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Famous Augarnath temple, Meerut ©www.adotrip.com

Local area celebrations, parties, and festivities have been rehearsed since ancient times. Likewise, the presence of mosques, sanctuaries, and the gurudwaras demonstrate that common harmony was present in the past. The presence of various religious places depicts the historical architecture and relevance in the city, creating many tourist attractions and places to visit. 

The Augarnath temple, dedicated to lord shiva is located in the Meerut cantonment is a famous tourist attraction, and is believed that the Shivling (devotional representation of Hindu Lord Shiva) occurred naturally and is considered as a miracle of God, afterward, the temple developed around the shiva linga. 

Augarnath temple was also the starting point of the 1857 revolt the warriors known as kali paltan (brown troop) began from the temple as it was a religious and peaceful place, and they could proceed with the almighty’s blessing.

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Surajkund park, Meerut ©Saumya Bansal 
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Surajkund park, Meerut ©Saumya Bansal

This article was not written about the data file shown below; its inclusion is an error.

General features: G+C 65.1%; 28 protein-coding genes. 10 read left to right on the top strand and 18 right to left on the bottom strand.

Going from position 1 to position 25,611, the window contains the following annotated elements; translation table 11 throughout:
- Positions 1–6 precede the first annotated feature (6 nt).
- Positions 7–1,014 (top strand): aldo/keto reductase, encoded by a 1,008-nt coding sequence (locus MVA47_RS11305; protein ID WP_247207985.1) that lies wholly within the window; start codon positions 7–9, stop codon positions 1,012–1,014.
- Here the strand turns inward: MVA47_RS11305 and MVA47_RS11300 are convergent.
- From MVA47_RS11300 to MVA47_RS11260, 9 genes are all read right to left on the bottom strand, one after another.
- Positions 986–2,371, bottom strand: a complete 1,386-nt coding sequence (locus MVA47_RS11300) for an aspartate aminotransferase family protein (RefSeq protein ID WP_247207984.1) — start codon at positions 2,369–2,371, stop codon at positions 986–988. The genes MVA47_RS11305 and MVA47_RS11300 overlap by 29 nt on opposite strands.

Suraj Kund is the historical territory of Meerut where the old town prospered. The Suraj Kund lake was originally built in 1714 by Lawar Jawahar Lal, a rich dealer, and was known as a “monkey tank” by the British. According to Hindu mythology,  Karna had offered his Kawach and Kundal (divine armor) to Lord Surya (Sun) at the territory of the Kund (lake). There are various little sanctuaries, temples, sati columns here. Some of the other eminent constructions in Suraj Kund also incorporate the Dargah of Shahpir, Jama Masjid, and the catacombs of Salar Masaud Ghazi and Abu Yar Khan. 

The area is presently famous for shopping and markets which are spread all over the area with shops selling a wide range of merchandise and a large group of sports products manufacturing organizations that are situated here. 

The primary landmark of Suraj Kund is the Suraj Kund Park, the gigantic tank which initially was taken care of by the water of Abu Nala. The Ganga Canal fills the water of this park, which, in present-day, is kept up by the municipal corporation. The verdant environmental factors of the park house diverse vegetation other than setting out sufficient open doors for delight and entertainment.